Nat Felicitas - Two (Improvisation)  -- Acoustic guitar notes begin.   This brings on a similar pattern as the notes but in a much darker way as it sounds like a cello now imitating what started with the acoustic guitar.    Some sharper strings come through as well and this just takes on the sound of an orchestra.   It has a rather classical feel to it as it is several strings working together to form a collected sound.    The notes begin to sound as if they are sawing as a bass line beats in the background.   Such delicate notes now.   The way they join together but also work on their own says all you need to know about this piece.

Troy Schafer - At Home -- A series of tapping makes me think this is a drum stick- or something similar- being tapped against a hard surface such as a countertop but perhaps not a drum.   This wind of sound comes through which could be a lot of pots and pans hanging up, the way they do in big kitchens, but then the breeze sort of blows through them to create this sound.   It's not scraping, it's just a series of smaller sounds one right after the other to create the much fuller, larger sound.   There are suspenseful strings behind this all as well, as the tapping from the start continues also.    It quiets and fades out.  

Justin Von Strasburg - September 10th, 197 North -- Quietly, this one starts and is one of the first times on this cassette you *need* headphones before a giant smack comes through.   Then again.   There is this subtle air of static behind it though.   A cracking or popping perhaps comes in next.   It reminds me of an instrument that might have been used during the golden era of radio to make it sound as if a horse was galloping, but the instrument is not being used in that way here.    There is also just this general sound to it though where it might be something hitting something else, something plastic being dropped onto the ground for example.   For some reason it also reminds me of a mousetrap.    It pauses for a moment and then comes back even louder.   Imagine someone in a room walking across mousetrap after mousetrap, though it would likely be a cartoon.    It could also be the popping of popcorn, only not.   Now, this piece does something interesting next.  A siren is heard in the background, quieter at first and then louder, as if a police car is passing by.    Whenever I hear such things I'm never sure if they're part of the cassette or real life.   If I'm sitting inside listening to this or outside walking listening to it, I still have that chance to hear sirens, so, for once I paused the cassette and actually realized that was the source (Usually it's within my own background)  I also then enjoy the fact that I imagine Justin Von Strasburg recording this and that just happened to occur while recording so it was just left in there.   Quieter clacking now.    What's funny is, after the sirens on this track faded, the first time I listened to this there were then sirens outside of my house- which is what I generally tend to think of sirens- and as such I had to pause this again to make sure.   But yes, it is funny how sirens are such an every day sound of life and yet we don't hear them in music itself but often times they are with the music when they are organic.   A quiet patch now, just barely any static back there, which also might just be a result of the cassette itself.   A loud pop now.  It seems as if my earlier assessment was more accurate and it's not that there is someone moving through a room full of mousetraps such as in a cartoon, but rather that there are these traps set up in such a way that they seem to go off by whatever is setting them off, kind of like those old popper toys that you'd flip inside out and put on the ground and then they'd flip right side out and shoot into the air.    The track ends with the title being spoken.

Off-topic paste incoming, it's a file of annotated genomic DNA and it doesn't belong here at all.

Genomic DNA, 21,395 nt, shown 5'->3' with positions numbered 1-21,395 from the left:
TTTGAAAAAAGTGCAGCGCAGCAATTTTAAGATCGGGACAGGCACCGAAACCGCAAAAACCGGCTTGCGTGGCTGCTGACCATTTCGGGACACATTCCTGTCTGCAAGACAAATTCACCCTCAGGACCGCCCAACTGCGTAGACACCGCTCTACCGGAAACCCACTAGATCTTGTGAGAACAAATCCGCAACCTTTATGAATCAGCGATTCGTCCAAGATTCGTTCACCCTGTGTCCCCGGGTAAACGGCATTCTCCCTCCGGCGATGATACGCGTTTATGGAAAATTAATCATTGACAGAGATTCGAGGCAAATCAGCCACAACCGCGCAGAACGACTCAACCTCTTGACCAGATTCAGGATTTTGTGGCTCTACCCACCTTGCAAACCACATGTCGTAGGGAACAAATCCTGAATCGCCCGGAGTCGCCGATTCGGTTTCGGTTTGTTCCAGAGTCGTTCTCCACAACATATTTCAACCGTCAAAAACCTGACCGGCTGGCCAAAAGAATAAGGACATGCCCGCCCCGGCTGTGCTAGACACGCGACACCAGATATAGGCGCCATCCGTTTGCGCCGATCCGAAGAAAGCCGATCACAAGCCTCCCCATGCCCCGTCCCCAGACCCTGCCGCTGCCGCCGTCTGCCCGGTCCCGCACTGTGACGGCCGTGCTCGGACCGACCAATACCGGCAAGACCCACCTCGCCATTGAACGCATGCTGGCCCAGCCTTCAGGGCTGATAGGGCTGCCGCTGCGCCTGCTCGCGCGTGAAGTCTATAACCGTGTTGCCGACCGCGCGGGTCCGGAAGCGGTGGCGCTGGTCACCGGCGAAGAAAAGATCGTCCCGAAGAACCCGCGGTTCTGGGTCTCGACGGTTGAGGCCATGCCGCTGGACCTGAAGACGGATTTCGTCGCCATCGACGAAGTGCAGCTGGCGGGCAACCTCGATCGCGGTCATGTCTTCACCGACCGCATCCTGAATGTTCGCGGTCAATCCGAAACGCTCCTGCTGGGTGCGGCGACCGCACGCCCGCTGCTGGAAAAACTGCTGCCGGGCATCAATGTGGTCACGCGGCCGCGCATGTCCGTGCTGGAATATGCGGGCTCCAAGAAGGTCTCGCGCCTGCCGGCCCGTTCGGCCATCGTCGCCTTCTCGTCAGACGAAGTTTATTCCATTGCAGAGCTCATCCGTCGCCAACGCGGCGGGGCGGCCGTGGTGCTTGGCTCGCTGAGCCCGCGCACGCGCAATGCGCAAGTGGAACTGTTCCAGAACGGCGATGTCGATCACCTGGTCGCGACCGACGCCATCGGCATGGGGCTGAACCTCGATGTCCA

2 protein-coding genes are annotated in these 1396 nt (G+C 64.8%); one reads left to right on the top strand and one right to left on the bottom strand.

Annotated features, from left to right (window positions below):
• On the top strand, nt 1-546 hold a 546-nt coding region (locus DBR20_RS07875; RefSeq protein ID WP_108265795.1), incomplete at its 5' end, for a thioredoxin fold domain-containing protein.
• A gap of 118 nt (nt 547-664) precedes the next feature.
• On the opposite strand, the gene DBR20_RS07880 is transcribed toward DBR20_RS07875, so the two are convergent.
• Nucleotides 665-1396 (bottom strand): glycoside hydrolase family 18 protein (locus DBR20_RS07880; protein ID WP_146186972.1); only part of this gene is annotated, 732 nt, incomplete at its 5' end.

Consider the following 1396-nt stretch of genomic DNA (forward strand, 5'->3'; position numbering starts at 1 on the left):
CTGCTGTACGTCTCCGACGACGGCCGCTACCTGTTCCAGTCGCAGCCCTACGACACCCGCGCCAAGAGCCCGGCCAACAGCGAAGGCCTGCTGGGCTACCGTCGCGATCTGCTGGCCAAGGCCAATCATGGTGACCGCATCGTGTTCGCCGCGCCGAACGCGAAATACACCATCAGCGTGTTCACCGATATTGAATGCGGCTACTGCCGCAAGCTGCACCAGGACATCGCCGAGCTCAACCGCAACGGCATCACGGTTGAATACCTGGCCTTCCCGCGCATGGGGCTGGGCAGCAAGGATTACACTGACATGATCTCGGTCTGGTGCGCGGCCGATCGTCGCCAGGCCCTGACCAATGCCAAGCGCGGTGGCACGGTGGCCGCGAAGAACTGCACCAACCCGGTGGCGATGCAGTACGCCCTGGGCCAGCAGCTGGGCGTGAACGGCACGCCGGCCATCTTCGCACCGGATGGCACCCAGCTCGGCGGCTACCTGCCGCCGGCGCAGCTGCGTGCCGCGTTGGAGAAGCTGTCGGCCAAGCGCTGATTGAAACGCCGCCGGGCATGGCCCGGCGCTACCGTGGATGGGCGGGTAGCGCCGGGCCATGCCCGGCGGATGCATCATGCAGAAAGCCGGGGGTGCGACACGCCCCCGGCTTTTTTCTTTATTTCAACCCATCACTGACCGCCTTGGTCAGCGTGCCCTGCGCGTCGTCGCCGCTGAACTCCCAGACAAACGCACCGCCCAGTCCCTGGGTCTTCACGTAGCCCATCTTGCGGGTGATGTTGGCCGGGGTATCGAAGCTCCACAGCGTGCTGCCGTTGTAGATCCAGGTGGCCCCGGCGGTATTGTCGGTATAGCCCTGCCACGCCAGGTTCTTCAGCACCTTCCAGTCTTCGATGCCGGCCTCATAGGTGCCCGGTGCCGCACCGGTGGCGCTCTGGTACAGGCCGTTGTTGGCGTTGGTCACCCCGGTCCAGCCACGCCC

Asthmatic - Deer Recorder -- Electronics give off a video game vibe.   It feels like an electronic bass coming through in waves such as if you'd use a bendy straw.   This brings out more harsh frequencies now, as if a nob is being turned to hear these various levels of pained sounds which could have some vocal element to them.    It sounds like someone is yelling next, which is either a lot of autotune or an electronic sort of horn with it as well, such as one would make through a keyboard.    Now there is definitely this sound a keyboard/recorder/clarinet.   The way it comes out though is just so fascinating because I can't quite figure out how such a thing can be performed.   It's interesting to hear the sounds, but figuring out how they are made sometimes makes them that much more interesting, building up the different scenarios in your head as to what could make this sound a reality.    It still does sound though as if it's trying to form words as well.    At times, you can really hear the notes though.